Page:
Gapeworms

(Mammomonogamus spp.)

Gapeworms are strongylid nematodes of the respiratory system that can infect a wide range of hosts, although M. ierei and M. auris appear to be host specific. Neither M. ierei nor M. auris are considered zoonotic, although other Mammomonogamus spp. can be.

Parasite species: Mammomonogamus ierei, Mammomonogamus auris
Common name: Gapeworms
Hosts: Wild felids, cats
Pre-patent period: Unknown
Location in the host: M. ierei nares and naso-pharynx; M. auris middle ear
Distribution: Worldwide
Transmission route: Unknown but likely via intermediate hosts
Zoonotic: No

Distribution

Mammomonogamus has a disparate distribution in cats with M. ierei reported in the Caribbean and M. auris reported in China, Japan and Sri Lanka. Non-specified species also have been reported in wild felids in Africa, Thailand, South, Central and North America [1].

Clinical signs

Cats can be asymptomatic. When clinical signs are present they can include inflammation of the nasopharynx resulting in a mucoid nasal discharge, coughing, sneezing episodes and weight loss (M. ierei) and head shaking with M. auris [1].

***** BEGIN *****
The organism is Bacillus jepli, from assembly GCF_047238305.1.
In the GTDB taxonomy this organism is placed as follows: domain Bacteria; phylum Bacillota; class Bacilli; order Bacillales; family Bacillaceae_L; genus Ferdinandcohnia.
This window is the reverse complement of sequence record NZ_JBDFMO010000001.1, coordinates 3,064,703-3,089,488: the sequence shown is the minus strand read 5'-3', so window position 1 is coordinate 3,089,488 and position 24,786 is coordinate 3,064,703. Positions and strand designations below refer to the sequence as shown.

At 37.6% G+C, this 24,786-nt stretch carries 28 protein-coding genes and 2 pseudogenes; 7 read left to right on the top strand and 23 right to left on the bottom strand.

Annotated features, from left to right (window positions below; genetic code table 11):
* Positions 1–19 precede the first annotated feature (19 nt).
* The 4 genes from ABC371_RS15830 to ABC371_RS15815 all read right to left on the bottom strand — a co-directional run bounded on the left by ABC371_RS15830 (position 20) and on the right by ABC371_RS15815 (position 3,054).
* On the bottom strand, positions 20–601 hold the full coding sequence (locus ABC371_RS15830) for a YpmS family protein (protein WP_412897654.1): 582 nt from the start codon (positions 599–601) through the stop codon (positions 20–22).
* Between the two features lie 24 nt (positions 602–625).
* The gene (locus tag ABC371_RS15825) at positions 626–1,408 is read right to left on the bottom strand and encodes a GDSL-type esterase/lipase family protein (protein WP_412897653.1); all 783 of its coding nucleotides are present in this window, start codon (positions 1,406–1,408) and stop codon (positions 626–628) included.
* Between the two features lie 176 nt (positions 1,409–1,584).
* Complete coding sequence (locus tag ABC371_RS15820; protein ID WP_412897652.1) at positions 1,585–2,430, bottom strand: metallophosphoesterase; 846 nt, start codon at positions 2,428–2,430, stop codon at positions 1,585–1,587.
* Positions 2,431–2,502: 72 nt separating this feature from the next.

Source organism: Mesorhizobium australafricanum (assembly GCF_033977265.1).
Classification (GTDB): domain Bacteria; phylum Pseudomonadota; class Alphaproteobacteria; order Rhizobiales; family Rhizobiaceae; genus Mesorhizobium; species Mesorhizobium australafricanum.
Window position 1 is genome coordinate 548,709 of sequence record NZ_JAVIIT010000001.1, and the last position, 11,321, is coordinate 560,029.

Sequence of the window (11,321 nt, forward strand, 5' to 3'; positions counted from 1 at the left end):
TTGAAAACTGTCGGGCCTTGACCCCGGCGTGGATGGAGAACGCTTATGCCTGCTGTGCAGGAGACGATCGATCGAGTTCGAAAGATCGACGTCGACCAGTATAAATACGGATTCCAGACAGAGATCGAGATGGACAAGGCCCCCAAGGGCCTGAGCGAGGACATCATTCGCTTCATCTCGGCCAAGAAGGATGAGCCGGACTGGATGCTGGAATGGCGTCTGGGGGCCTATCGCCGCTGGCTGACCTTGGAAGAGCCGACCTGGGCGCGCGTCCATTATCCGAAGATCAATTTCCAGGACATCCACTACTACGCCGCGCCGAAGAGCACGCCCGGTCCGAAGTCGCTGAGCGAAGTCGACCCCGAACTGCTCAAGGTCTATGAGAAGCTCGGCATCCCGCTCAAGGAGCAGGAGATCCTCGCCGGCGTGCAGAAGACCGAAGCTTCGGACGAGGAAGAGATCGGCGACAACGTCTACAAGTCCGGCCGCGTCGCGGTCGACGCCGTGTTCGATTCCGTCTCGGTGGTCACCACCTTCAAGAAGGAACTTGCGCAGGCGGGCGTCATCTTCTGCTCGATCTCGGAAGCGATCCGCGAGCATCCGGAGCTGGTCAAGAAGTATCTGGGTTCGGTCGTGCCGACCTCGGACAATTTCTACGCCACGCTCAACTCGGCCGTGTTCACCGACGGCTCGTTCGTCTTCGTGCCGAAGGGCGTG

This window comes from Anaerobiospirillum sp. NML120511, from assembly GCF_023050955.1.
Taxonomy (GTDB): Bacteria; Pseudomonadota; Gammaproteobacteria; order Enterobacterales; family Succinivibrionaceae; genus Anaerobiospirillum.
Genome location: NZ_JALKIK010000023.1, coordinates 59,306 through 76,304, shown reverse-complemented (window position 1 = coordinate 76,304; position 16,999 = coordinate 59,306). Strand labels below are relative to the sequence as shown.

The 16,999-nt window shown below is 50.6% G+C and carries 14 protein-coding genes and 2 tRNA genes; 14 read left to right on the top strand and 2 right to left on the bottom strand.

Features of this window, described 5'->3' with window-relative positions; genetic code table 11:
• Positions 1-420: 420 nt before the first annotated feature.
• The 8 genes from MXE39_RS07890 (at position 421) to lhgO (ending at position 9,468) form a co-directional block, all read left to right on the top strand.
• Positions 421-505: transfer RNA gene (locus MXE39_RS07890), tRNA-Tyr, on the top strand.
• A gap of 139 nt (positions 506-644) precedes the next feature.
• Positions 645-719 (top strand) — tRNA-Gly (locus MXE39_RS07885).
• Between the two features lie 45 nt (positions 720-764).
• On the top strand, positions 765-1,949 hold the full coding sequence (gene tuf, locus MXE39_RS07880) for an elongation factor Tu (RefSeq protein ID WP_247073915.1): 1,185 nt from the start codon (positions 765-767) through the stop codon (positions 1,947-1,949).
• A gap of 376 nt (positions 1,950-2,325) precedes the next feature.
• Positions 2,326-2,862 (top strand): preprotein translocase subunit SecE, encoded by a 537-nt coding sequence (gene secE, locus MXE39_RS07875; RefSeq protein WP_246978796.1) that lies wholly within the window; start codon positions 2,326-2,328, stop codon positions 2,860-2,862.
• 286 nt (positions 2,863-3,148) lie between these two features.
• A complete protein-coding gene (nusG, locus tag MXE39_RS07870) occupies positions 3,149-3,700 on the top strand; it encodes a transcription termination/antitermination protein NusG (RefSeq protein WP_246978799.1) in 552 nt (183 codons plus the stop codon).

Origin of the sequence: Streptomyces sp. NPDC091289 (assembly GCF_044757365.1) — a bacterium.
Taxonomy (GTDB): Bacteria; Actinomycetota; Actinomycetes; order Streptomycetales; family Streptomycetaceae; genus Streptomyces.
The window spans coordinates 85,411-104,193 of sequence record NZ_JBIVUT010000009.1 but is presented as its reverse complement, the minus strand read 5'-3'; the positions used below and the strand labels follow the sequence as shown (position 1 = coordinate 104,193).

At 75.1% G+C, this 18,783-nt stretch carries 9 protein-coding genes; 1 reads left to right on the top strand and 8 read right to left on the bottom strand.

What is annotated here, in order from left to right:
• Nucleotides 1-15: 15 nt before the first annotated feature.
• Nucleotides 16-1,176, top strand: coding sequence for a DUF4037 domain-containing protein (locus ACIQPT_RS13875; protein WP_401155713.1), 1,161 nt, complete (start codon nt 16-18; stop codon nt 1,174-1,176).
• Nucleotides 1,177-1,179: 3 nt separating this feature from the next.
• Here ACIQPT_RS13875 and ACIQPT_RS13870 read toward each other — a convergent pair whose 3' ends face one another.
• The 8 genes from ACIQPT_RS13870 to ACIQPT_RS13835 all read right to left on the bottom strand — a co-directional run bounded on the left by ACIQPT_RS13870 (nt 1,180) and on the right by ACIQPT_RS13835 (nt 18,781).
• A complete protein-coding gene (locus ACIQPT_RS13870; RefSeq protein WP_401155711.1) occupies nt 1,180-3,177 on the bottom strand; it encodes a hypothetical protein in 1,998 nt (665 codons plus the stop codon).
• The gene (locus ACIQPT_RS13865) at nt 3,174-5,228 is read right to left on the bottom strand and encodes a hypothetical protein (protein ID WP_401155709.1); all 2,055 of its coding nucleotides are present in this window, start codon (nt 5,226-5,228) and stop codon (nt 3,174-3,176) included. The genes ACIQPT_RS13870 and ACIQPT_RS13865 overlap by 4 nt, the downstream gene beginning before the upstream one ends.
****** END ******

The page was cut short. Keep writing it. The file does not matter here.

Diagnosis

Eggs shed via the faeces or sputum and may be observed by simple floatation (SOP1). Mammomonogamus ierei eggs are ovoid and approximately 49.5 × 92.0 μm (Fig. 1). Although the eggs of Mammomonogamus superficially resemble those of hookworms, they can be easily distinguished from the latter based on their larger size and the thicker striated shell. Otoscopic examination also can be used for M. auris diagnosis with the adult worms visible and presenting as a “Y” shape (Fig. 2). Occasionally, the adult worms are expelled by the host [1].

Figure 1. Egg of Mammomonogamus on a faecal float (Image credit: Dr. J. Ketzis)
Figure 2. Mammomonogamus paired male and female adult worms (Image credit: Dr. J. Ketzis)

Treatment

Fenbendazole (50 mg/kg PO daily for 5 days) was shown to be effective in treating M. ierei. Selamectin and a combination of thiabendazole, dexamethasone and neomycin have been used to treat M. auris. Since mebendazole and ivermectin have been used to treat Mammomonogamus in other hosts, this suggests that both benzimidazoles and macrocyclic lactones could be effective in cats.

Prevention and Control

The route of infection is unknown and hence prevention and control measures are unclear. It is believed that infection is likely through intermediate or paratenic hosts; therefore, preventing cats from hunting and eating insects should decrease the risk of infection.

Public health considerations

Mammomonogamus spp. infecting cats have not been identified as zoonotic.

References

[1] Červená B, Hrazdilová K, Vallo P, Ketzis J, Bolfa P, Tudor E, Lux-Hoppe EG, Blanvillain C, Modrý D. Mammomonogamus nematodes in felid carnivores: a minireview and the first molecular characterization. Parasitol. 2018;21:1-10.